here is the link for today’s reading: http://bible.oremus.org/?ql=323935680
Demon named Legion 8:26-39
I am not 100% sure if I am accurate in the statement I am about to make, so if you’re up for it, double check my work. But at the very end of the passage, Jesus tells the man to go tell everyone about all God has done. I know in Mark, Jesus doesn’t want any of the healed people spreading any word of what has happened. But if I am remembering correctly, I think this is the first time he has told anyone to spread the word to everyone in the Gospel of Luke, although I might be wrong. What is certainly interesting is that the healed man wants to join Jesus, but Jesus seems to know he will be more effective as a traveling evangelist, indicating that there are multiple tasks within the kingdom of God.
More importantly though is that in many ways this passage deals with mental illness. Doesn’t the story of a man, wearing no clothes, insisting on living by the tombs, sound like someone one suffering from schizophrenia? Surely in Christ’s time, just as in today’s, mental health is particularly disheartening, because it can be so difficult to “cure”. It doesn’t surprise me that this is such an important event in the ministry of Jesus.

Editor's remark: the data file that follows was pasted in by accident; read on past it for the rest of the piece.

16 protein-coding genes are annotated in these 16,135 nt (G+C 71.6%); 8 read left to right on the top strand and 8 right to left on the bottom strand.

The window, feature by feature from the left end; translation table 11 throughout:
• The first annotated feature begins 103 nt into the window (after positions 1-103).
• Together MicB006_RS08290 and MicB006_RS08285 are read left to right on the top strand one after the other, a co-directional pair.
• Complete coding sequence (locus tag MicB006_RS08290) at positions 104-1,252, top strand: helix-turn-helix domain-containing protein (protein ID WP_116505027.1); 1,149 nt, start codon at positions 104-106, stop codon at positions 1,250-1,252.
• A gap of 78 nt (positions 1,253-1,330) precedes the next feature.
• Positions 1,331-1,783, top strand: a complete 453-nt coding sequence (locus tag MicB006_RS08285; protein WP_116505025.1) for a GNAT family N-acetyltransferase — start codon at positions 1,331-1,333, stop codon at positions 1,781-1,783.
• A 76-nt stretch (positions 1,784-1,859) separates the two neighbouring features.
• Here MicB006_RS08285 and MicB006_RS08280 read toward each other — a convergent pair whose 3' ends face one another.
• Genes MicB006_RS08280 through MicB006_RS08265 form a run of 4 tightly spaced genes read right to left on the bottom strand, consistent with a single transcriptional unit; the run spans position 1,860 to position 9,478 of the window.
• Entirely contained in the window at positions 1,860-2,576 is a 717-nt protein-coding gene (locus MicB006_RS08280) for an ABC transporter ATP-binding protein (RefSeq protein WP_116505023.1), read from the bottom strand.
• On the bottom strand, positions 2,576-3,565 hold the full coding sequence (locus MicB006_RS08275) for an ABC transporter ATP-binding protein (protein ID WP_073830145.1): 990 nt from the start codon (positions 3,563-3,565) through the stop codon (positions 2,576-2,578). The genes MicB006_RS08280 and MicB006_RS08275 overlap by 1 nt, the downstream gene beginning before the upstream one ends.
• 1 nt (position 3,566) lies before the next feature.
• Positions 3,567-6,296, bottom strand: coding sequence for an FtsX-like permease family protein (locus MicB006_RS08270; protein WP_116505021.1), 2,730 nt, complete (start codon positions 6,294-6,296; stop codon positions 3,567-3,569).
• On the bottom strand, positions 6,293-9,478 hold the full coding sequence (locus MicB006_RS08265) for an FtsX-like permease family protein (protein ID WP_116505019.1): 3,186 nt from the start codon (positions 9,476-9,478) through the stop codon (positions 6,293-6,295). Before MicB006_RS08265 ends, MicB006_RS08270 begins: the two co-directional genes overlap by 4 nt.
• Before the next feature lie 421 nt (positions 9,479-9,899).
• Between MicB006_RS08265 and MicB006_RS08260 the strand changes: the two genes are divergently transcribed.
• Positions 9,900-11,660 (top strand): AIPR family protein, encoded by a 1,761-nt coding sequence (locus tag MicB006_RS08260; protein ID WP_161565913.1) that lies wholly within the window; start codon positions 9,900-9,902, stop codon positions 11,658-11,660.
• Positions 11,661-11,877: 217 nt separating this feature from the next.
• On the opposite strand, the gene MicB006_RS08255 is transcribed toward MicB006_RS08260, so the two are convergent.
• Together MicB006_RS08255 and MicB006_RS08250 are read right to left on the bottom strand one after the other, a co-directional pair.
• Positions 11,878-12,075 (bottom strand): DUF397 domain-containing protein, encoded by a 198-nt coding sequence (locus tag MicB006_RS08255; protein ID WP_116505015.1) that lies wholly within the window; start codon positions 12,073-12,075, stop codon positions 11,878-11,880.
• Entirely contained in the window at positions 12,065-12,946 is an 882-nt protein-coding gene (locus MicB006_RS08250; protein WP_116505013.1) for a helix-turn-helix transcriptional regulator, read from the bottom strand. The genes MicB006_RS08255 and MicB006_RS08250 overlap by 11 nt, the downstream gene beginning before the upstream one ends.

- Verse 31 says: “they begged him not to go down into the abyss” how do you interpret this statement?
- In the next verse, Jesus doesn’t order the demons to enter the swineherd, but rather gives permission. What might the implication be to mental health providers today?
- This passage seems to imply that Jesus had met this man before, and that the demons had come back (the first thing the man/legion does when he sees Jesus is to fall at his feet, seemingly before Jesus could say anything, even though the text says he rebuked the spirits). If this is the case, what are the implications of Jesus’ previously failed healing(s)?